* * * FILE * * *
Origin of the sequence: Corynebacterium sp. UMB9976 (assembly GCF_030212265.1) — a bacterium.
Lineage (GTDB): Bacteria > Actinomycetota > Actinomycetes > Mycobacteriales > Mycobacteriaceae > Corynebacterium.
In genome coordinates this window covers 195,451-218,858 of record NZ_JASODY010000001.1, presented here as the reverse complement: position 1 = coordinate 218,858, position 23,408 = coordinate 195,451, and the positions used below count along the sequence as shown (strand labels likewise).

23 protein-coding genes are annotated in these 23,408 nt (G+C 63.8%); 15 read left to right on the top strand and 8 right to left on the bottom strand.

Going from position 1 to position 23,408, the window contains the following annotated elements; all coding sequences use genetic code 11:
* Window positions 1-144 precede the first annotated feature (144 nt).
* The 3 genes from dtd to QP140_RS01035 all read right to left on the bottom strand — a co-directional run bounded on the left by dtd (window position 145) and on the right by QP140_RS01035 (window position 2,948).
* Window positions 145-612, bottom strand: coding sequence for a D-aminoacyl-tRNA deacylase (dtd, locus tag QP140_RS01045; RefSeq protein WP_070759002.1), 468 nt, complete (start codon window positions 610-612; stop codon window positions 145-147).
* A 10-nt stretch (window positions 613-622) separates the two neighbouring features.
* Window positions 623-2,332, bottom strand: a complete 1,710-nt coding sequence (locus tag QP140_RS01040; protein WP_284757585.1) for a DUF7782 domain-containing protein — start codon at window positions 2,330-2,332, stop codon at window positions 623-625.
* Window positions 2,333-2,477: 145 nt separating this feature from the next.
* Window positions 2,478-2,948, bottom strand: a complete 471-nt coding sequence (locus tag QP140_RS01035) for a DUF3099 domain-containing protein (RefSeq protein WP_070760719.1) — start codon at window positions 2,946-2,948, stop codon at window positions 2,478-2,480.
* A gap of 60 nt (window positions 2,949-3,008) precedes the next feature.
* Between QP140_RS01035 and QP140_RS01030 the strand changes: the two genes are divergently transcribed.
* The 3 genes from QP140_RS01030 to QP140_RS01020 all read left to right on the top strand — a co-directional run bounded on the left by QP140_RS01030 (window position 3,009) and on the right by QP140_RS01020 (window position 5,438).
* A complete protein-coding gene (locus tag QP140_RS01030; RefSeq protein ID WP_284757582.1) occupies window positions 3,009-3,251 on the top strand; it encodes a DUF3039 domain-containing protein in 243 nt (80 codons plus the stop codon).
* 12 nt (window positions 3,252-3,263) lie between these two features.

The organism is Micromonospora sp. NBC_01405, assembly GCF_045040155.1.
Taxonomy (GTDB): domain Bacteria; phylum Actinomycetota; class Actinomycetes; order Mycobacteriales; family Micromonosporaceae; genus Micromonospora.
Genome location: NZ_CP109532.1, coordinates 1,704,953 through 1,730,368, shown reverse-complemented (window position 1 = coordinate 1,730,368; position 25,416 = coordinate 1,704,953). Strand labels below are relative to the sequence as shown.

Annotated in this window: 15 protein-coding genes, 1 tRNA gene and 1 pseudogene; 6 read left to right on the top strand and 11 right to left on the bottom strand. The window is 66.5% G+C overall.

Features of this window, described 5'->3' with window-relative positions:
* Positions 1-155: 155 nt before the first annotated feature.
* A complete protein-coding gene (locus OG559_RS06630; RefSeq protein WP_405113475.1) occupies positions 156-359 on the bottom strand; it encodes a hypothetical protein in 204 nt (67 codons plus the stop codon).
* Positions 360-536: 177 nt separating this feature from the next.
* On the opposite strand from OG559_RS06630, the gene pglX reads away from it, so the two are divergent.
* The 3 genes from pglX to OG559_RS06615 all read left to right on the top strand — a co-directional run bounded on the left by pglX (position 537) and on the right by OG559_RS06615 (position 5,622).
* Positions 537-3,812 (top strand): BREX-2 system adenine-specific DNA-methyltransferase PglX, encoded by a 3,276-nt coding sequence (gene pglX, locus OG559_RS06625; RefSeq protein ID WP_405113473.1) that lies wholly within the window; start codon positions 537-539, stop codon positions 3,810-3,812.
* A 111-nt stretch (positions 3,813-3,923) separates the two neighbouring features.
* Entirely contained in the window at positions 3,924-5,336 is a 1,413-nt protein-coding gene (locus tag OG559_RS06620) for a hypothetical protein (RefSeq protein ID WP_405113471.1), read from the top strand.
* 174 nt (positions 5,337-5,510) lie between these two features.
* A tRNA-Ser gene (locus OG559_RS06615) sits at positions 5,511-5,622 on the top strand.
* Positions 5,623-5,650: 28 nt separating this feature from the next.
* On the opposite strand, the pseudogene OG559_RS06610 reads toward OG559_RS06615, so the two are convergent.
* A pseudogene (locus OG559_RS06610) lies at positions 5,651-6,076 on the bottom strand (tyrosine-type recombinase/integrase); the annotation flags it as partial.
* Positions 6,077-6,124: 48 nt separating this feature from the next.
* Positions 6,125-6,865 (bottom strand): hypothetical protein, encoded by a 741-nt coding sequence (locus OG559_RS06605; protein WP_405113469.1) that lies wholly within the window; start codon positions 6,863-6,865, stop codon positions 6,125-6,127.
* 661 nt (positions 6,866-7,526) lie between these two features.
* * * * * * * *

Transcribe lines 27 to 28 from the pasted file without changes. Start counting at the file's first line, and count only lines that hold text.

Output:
* The 3 genes from pglX to OG559_RS06615 all read left to right on the top strand — a co-directional run bounded on the left by pglX (position 537) and on the right by OG559_RS06615 (position 5,622).
* Positions 537-3,812 (top strand): BREX-2 system adenine-specific DNA-methyltransferase PglX, encoded by a 3,276-nt coding sequence (gene pglX, locus OG559_RS06625; RefSeq protein ID WP_405113473.1) that lies wholly within the window; start codon positions 537-539, stop codon positions 3,810-3,812.